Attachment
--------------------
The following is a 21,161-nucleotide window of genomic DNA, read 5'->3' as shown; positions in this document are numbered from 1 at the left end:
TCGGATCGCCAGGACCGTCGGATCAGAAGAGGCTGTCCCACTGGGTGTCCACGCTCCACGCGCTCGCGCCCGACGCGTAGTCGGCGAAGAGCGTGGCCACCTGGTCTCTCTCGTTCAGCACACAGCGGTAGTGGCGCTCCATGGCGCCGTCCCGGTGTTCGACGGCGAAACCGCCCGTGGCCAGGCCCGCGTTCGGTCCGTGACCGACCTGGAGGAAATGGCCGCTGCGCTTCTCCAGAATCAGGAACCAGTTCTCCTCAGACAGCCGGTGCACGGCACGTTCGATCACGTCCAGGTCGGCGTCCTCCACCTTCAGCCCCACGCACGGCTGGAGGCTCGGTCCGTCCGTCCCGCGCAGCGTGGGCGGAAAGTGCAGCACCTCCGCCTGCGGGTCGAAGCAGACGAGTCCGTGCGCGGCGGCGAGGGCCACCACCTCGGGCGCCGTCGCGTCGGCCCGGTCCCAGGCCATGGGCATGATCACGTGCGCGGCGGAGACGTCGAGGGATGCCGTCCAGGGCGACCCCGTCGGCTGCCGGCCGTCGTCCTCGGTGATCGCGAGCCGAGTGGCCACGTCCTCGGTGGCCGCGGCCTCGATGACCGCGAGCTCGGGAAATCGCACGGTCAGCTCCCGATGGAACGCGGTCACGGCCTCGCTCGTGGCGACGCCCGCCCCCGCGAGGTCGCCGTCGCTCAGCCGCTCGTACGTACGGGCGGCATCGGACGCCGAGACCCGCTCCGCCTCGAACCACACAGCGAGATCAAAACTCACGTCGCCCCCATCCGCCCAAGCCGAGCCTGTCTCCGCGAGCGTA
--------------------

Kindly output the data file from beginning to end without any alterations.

The following is a 21,161-nucleotide window of genomic DNA, read 5'->3' as shown; positions in this document are numbered from 1 at the left end:
TCGGATCGCCAGGACCGTCGGATCAGAAGAGGCTGTCCCACTGGGTGTCCACGCTCCACGCGCTCGCGCCCGACGCGTAGTCGGCGAAGAGCGTGGCCACCTGGTCTCTCTCGTTCAGCACACAGCGGTAGTGGCGCTCCATGGCGCCGTCCCGGTGTTCGACGGCGAAACCGCCCGTGGCCAGGCCCGCGTTCGGTCCGTGACCGACCTGGAGGAAATGGCCGCTGCGCTTCTCCAGAATCAGGAACCAGTTCTCCTCAGACAGCCGGTGCACGGCACGTTCGATCACGTCCAGGTCGGCGTCCTCCACCTTCAGCCCCACGCACGGCTGGAGGCTCGGTCCGTCCGTCCCGCGCAGCGTGGGCGGAAAGTGCAGCACCTCCGCCTGCGGGTCGAAGCAGACGAGTCCGTGCGCGGCGGCGAGGGCCACCACCTCGGGCGCCGTCGCGTCGGCCCGGTCCCAGGCCATGGGCATGATCACGTGCGCGGCGGAGACGTCGAGGGATGCCGTCCAGGGCGACCCCGTCGGCTGCCGGCCGTCGTCCTCGGTGATCGCGAGCCGAGTGGCCACGTCCTCGGTGGCCGCGGCCTCGATGACCGCGAGCTCGGGAAATCGCACGGTCAGCTCCCGATGGAACGCGGTCACGGCCTCGCTCGTGGCGACGCCCGCCCCCGCGAGGTCGCCGTCGCTCAGCCGCTCGTACGTACGGGCGGCATCGGACGCCGAGACCCGCTCCGCCTCGAACCACACAGCGAGATCAAAACTCACGTCGCCCCCATCCGCCCAAGCCGAGCCTGTCTCCGCGAGCGTA